Illustration: Pedro Lourenco
We may view music and sound as uniquely human experiences, but the truth is that they’ve shaped our natural world for millennia.
Sound plays a pivotal role in the animal kingdom, with many species evolving specific traits and behaviors that rely on it in order to ensure their survival. In this article, we’ll examine ways in which different species have used sound to their advantage, as well as the potential for animals to connect with traditional music created by humans.
The social sound system
Let’s start with some of the most common sounds associated with animals: the ones they actually make themselves. Few sounds can evoke a mood quite as effortlessly as that of birdsong; it’s often what wakes us up in the morning and helps us seize the day ahead with enthusiasm and energy. The same could be said of the soft, organic drone made by crickets chirping on a warm summer night, which many people credit with helping them relax or fall asleep. In truth, these sounds are a lot more than just pretty textures. While “bird calls” are pretty short and simple vocalizations for alerting others, “bird songs” approach full musical compositions complete with repeating motifs and sometimes even multiple variations of the same tune. The primary function of these sounds is to attract a mate, with scientific evidence even pointing to male birds having greater success the more they’ve learned a song. With quality as a potential measure of fitness, this also makes birdsong effective as a way for competing males to defend their territory. Practice really does makes perfect!
These same motivations are behind the signature textures produced by insects like grasshoppers, crickets, and cicadas. Male crickets generate sound by scraping specialized portions of their wings together, which make the thinner portion of the wings vibrate and further amplify the sound. Grasshoppers follow a similar approach but use their long legs instead of their wings. Cicadas produce the loudest sound of any insect (sometimes reaching as high as 100 dB) by rapidly snapping membranes of their abdomen and letting the vibration travel through parts of their body to increase the volume (to be clear, that 100 dB-measurement is for the song of just one cicada).
Hearing and hunting
Beyond using it to communicate with members of the same species, several animals employ sound in incredibly specialized ways in order to locate and hunt for prey. The most common example is echolocation, which works on the same principle as active sonar. An animal produces a sound and then listens to the echoes of those sound waves as they bounce off of objects (or other animals) in the surrounding environment. The time delay between the creation of the sound and its echo is interpreted by the brain as distance, while differences in time and volume of the sound as it returns to each ear can help measure direction and location. Specialized biology (in particular, a brain that can interpret small differences in sound) allows animals like bats to effectively locate and even identify other animals in complete darkness.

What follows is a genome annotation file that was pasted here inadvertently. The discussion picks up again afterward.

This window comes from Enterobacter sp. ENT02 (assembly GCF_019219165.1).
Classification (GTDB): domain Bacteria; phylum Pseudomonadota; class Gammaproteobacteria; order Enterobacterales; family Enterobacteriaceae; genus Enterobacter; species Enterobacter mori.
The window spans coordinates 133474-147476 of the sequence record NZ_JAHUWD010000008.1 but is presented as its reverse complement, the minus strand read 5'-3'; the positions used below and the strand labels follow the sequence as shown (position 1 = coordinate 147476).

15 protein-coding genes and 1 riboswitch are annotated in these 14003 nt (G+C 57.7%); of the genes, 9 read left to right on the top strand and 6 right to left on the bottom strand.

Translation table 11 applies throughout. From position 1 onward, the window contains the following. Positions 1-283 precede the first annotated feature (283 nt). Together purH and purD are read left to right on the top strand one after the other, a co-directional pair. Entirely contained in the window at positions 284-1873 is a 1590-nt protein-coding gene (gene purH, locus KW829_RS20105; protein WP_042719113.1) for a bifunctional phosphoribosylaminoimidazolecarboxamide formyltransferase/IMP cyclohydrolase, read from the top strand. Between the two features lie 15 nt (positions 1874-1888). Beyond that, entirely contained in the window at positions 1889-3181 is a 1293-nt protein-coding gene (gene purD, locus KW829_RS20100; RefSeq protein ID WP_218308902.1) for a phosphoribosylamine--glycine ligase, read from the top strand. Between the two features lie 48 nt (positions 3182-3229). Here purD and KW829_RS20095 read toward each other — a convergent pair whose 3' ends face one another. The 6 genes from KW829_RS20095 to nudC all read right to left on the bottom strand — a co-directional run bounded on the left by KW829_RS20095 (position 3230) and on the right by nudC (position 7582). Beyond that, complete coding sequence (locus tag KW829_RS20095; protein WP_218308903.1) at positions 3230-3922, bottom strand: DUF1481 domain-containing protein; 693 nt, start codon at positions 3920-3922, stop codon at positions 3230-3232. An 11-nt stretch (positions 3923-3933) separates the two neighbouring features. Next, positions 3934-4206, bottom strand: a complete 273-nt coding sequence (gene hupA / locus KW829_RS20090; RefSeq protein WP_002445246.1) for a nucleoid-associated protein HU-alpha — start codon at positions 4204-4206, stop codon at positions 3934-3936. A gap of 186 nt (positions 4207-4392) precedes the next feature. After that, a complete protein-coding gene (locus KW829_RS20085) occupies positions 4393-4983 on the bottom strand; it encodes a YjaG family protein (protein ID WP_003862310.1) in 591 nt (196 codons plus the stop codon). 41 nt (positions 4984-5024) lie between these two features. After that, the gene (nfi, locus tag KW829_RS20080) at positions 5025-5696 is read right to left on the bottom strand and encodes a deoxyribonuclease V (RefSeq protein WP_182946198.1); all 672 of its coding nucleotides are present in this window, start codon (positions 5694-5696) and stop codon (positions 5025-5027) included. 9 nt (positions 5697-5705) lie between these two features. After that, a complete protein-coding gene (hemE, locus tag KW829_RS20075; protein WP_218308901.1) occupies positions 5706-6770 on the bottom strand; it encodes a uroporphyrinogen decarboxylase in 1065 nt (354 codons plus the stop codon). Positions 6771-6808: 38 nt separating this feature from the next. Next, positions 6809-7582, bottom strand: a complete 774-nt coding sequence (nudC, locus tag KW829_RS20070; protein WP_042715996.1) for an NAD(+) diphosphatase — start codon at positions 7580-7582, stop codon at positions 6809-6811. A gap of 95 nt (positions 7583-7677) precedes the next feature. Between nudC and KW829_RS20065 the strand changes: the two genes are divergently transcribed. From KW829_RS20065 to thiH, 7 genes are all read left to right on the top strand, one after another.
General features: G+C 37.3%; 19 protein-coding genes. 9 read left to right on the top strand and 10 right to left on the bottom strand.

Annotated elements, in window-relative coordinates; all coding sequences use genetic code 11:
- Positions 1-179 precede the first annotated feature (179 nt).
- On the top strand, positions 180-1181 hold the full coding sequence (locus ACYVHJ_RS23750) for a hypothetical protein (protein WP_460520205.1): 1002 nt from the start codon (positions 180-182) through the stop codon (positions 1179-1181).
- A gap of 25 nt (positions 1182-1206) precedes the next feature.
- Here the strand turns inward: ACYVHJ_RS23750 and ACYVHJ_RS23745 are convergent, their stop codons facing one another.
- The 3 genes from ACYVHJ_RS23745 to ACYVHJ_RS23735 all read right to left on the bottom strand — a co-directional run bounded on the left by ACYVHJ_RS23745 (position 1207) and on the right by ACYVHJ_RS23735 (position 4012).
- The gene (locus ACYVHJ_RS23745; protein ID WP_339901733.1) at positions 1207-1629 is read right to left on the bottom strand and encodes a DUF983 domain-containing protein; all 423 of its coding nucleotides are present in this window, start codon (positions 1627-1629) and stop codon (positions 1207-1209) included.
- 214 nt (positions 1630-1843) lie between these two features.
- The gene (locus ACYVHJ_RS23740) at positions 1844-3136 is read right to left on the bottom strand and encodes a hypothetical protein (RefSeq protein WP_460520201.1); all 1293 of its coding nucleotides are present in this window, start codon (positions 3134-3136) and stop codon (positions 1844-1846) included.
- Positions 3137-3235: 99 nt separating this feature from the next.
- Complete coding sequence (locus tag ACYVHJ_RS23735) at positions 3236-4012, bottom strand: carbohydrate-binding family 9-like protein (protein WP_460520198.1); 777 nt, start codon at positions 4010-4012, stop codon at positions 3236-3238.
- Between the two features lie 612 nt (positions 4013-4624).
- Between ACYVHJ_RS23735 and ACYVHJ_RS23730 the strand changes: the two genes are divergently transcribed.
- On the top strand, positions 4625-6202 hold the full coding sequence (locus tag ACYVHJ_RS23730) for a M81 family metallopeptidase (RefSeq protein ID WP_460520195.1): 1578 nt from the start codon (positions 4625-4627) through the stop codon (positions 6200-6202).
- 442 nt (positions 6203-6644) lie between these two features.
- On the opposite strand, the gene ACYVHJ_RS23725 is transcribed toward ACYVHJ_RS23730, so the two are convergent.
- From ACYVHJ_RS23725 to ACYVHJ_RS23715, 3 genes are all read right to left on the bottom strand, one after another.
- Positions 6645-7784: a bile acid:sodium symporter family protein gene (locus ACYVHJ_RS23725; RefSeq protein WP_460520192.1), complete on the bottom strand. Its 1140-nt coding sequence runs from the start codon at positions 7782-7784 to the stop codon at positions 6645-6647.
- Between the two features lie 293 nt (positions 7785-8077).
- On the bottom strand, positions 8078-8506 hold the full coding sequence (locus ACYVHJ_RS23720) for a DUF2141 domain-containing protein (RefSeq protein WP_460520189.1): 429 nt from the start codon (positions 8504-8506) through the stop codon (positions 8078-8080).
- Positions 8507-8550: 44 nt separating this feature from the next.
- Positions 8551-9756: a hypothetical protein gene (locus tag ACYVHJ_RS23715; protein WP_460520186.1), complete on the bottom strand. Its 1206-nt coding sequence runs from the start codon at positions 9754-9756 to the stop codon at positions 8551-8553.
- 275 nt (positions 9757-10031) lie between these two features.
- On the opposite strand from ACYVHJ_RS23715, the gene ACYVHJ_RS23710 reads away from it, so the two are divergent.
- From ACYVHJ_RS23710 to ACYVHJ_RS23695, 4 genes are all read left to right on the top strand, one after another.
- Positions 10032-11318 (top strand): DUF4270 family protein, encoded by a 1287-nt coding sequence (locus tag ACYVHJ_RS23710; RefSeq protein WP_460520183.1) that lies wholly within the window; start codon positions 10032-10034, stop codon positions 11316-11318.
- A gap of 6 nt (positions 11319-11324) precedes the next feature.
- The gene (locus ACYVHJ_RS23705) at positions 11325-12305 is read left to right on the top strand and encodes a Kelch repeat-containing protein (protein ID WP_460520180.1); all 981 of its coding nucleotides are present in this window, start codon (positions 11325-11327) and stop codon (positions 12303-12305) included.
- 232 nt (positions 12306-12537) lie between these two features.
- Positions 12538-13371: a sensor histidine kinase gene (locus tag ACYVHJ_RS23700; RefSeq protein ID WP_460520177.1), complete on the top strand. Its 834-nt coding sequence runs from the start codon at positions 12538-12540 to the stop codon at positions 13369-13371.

Toothed whales like dolphins, porpoises, and killer whales also use echolocation to help them survive in an underwater environment where visibility is poor, but in which sound actually travels over four times faster than it does above the surface. A dolphin will generate powerful clicks in its nasal passage which are then focused into a concentrated beam as the sound waves pass through its fatty forehead, known as a melon. Interpreting the echoes of these sounds allows animals like dolphins to measure the distance, shape, size, speed, and direction of moving objects, even in the murkiest of waters.
Musicality in animals
Animals have harnessed the power of sound in a bunch of different ways to help them navigate, hunt, defend themselves, and even attract potential mates. But the ultimate question remains: can an animal other than a human actually interact with music on a deeper level? We often congratulate parrots on their ability to mimic both natural and man-made sounds, but they also happen to be one of the few animals that have exhibited a uniquely human behavior called rhythmic entrainment. Tapping your foot or clapping your hands in sync to a musical beat are examples of this ability, which hasn’t been documented in primates, but has been seen in other animals.
Snowball, a sulphur-crested cockatoo, began showing signs of his love for dance at an early age by bobbing his head and rhythmically lifting his feet to pop songs like “Everybody (Backstreet’s Back)” by the Backstreet Boys. Since then, he’s been at the center of numerous studies and has stunned scientists with his innate ability to dance to human music and even adjust his own movement to a tempo. Unlike humans, not every cockatoo can do this. Snowball is definitely special and is joined by a growing list of animal prodigies like Ronan the sea lion, a mammal that doesn’t have the same capacity for vocal mimicry as parrots.
Ultimately, this becomes a difficult phenomenon to fully explain when you try to remove human training from the equation, since Ronan was trained to match her head movements to music and much of Snowball’s early life remains a mystery. It’s even harder to figure out if they actually enjoy dancing the way we do. But if dolphins can shoot sonar out of their foreheads and cicadas can create deafening noise by literally shaking their butts, the idea of a dancing bird becomes just a tiny bit less far-fetched.
April 9, 2020